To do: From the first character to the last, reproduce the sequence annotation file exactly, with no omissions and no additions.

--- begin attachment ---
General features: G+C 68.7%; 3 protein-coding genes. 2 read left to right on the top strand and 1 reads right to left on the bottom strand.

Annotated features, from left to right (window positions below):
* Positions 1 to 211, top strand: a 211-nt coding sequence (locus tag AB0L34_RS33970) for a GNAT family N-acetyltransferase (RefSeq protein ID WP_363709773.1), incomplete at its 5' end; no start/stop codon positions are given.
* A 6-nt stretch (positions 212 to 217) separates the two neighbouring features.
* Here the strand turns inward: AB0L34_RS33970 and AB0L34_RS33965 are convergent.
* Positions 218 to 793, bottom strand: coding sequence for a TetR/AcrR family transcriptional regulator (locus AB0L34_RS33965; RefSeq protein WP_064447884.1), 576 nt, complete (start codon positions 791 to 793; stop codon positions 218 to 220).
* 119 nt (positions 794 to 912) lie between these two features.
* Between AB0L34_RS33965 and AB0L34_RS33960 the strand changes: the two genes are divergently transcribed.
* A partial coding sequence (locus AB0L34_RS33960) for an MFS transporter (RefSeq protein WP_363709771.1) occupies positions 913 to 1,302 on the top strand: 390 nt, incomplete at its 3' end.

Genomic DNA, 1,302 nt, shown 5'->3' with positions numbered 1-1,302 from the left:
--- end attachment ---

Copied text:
General features: G+C 68.7%; 3 protein-coding genes. 2 read left to right on the top strand and 1 reads right to left on the bottom strand.

Annotated features, from left to right (window positions below):
* Positions 1 to 211, top strand: a 211-nt coding sequence (locus tag AB0L34_RS33970) for a GNAT family N-acetyltransferase (RefSeq protein ID WP_363709773.1), incomplete at its 5' end; no start/stop codon positions are given.
* A 6-nt stretch (positions 212 to 217) separates the two neighbouring features.
* Here the strand turns inward: AB0L34_RS33970 and AB0L34_RS33965 are convergent.
* Positions 218 to 793, bottom strand: coding sequence for a TetR/AcrR family transcriptional regulator (locus AB0L34_RS33965; RefSeq protein WP_064447884.1), 576 nt, complete (start codon positions 791 to 793; stop codon positions 218 to 220).
* 119 nt (positions 794 to 912) lie between these two features.
* Between AB0L34_RS33965 and AB0L34_RS33960 the strand changes: the two genes are divergently transcribed.
* A partial coding sequence (locus AB0L34_RS33960) for an MFS transporter (RefSeq protein WP_363709771.1) occupies positions 913 to 1,302 on the top strand: 390 nt, incomplete at its 3' end.

Genomic DNA, 1,302 nt, shown 5'->3' with positions numbered 1-1,302 from the left: